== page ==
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BlackBerry Pearl Proves Consumers Want Smartphones

Amidst all the Apple iPhone hoopla, I’ve been remiss to mention that Tmobile has made its most popular phone, the BlackBerry Pearl, available in a second color — white.

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Amidst all the Apple iPhone hoopla, I’ve been remiss to mention that Tmobile has made its most popular phone, the BlackBerry Pearl, available in a second color — white. That most users of the popular handset use it for personal email rather than corporate email, probably had a lot to do with color addition. While the Pearl is one of the sleekest smartphones on the market, with all of the features of other BlackBerrry handsets, the choice of using one is as much a part of style and fashion for individuals as it is about function.

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T-Mobile has this to report about it’s BlackBerry Pearl users:

  • Nearly 3 out of 4 T-Mobile customers who upgraded to a BlackBerry Pearl traded up from a regular phone, rather than another converged device.
  • The majority of T-Mobile customers using the BlackBerry Pearl are using it for personal e-mail rather than staying connected to corporate servers.
  • Approximately 80% of all T-Mobile Blackberry Pearl customers to date have signed up for BlackBerry Internet Service only, to take advantage of personal e-mail accounts like gmail, Yahoo! mail, etc. (rather than Blackberry Enterprise Service for corporate e-mail).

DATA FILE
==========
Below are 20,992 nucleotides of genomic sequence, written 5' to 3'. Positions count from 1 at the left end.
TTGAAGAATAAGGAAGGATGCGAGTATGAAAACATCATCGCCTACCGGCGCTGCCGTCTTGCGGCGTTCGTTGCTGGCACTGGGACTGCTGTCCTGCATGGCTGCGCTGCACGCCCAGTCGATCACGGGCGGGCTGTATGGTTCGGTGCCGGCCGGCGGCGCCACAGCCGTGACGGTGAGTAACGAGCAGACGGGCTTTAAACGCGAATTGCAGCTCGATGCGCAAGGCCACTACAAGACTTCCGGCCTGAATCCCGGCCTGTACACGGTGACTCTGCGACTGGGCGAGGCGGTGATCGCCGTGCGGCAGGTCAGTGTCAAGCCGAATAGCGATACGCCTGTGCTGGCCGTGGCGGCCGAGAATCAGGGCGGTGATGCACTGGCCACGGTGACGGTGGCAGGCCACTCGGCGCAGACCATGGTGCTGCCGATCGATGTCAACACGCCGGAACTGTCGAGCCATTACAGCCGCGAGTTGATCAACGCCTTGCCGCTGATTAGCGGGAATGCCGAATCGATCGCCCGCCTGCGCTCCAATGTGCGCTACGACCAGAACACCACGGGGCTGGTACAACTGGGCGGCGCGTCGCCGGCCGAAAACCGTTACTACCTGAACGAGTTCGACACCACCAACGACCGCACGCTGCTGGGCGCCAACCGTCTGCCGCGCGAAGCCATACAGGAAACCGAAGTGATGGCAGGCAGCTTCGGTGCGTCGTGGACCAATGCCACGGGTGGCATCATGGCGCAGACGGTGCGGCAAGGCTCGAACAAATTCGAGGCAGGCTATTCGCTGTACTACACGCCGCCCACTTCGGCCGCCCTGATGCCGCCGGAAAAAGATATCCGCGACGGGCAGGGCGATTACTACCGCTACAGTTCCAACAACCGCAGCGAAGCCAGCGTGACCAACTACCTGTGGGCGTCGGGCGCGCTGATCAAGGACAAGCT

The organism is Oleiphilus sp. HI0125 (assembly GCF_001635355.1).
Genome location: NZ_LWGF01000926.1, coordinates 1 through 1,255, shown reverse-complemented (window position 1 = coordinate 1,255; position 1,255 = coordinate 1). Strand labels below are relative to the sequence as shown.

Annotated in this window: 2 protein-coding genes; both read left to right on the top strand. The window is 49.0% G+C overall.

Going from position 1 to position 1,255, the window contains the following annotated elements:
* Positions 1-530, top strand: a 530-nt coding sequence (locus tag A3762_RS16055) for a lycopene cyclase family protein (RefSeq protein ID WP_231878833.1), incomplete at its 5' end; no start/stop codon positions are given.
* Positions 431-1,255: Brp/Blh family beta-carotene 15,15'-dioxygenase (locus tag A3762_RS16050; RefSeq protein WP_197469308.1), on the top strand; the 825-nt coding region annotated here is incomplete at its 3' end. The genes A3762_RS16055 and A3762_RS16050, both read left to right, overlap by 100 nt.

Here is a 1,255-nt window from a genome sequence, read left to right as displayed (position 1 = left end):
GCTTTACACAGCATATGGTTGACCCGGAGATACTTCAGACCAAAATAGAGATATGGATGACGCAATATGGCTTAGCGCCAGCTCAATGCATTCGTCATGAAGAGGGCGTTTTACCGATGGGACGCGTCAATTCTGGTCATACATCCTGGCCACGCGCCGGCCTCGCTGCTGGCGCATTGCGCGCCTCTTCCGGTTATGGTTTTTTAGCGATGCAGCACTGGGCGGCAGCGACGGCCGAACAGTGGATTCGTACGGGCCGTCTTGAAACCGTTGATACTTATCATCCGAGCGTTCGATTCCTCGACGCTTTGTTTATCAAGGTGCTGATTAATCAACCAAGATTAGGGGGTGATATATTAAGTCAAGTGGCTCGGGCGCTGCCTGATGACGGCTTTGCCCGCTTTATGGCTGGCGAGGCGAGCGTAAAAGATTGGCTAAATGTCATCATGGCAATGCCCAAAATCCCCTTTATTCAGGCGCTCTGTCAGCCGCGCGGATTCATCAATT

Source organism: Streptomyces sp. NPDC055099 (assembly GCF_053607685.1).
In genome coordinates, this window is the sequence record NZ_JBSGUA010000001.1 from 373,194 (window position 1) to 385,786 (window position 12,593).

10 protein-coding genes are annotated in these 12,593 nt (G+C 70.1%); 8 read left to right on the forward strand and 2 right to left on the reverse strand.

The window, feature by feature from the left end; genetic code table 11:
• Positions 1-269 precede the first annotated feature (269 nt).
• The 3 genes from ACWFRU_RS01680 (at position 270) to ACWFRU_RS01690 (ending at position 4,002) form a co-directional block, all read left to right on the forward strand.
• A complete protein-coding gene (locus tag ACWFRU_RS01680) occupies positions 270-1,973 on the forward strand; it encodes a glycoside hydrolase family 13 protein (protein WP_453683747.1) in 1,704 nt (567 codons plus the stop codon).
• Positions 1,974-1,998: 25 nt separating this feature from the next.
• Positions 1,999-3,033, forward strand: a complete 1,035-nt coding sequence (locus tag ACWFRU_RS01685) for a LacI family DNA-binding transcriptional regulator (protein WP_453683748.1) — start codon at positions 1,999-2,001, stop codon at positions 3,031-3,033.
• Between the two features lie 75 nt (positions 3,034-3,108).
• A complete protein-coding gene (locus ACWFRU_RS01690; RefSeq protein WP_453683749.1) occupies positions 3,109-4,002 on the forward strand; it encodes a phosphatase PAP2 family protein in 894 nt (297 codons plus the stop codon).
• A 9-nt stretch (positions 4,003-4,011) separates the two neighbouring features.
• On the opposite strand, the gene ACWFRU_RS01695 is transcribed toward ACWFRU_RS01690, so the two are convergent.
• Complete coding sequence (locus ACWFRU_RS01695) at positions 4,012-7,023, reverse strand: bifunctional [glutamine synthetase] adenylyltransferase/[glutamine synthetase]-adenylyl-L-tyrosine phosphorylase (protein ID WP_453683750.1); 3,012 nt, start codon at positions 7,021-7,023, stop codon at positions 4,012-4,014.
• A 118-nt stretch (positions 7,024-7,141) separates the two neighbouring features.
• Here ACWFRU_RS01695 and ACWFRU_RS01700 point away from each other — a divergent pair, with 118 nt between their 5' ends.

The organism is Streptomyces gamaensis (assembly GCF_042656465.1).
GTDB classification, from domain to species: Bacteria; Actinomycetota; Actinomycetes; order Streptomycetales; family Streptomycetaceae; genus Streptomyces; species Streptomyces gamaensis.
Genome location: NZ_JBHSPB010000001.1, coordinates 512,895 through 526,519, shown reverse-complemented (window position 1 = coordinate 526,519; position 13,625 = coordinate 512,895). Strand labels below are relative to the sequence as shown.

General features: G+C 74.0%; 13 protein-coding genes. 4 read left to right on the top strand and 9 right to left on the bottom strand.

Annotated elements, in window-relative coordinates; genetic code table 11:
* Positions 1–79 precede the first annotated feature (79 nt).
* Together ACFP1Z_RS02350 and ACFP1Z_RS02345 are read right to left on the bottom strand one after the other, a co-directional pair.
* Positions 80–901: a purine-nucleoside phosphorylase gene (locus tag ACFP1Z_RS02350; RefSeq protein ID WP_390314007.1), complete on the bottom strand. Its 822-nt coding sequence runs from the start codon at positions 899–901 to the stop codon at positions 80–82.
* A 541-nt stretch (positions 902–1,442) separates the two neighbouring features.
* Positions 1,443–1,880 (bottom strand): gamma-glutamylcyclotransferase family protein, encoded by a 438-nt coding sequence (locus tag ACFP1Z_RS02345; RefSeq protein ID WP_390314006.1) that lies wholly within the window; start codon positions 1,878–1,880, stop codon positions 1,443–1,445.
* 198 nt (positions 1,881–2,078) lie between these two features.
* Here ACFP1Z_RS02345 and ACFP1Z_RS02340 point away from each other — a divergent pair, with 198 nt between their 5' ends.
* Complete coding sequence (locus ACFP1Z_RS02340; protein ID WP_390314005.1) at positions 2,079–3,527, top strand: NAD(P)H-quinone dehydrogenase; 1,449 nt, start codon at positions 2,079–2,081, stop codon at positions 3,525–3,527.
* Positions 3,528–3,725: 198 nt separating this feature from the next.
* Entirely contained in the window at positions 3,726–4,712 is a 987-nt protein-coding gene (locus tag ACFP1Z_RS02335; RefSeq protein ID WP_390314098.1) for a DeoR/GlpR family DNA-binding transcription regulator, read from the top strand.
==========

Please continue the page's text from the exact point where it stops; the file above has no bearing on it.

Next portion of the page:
• 96% of T-Mobile Pearl customers send personal e-mail from their device weekly.

According to BetaNews, “The company added 875,000 new accounts in the quarter ending December 2, 2006, about 50,000 more than financial analysts had been expected. Cited as a driver for the strong growth was the success of the Pearl itself.”

The phone’s features include, push e-mail, Bluetooth, a 1.3-megapixel camera, music and video playback, and expandable media via microSD. The BlackBerry Pearl White is priced at $149 with a two-year contract, and Internet and e-mail plans start at $19.99 per month for unlimited e-mail and Web browsing.

With this smartphone’s success in the consumer market, it would seem that Apple has an opportunity to build up a user base pretty quickly. But you have to wonder if the San Francisco-based company will be able to penetrate the mobile retail market with a device that has a hefty price tag (Senior Analyst Gene Munster of PiperJaffray forecasts that the price will be closer to the $399 mark) and will only be available from one carrier.

About the author

Lynne d Johnson is a Content + Community Consultant developing content and community strategies that help brands better tell their stories and build better relationships with people toward driving brand awareness, loyalty, and purchase intent. She has been writing about tech and media since the Web 1.0 days, most recently about how the future of consumer interactions will be driven by augmented reality and wearable tech.

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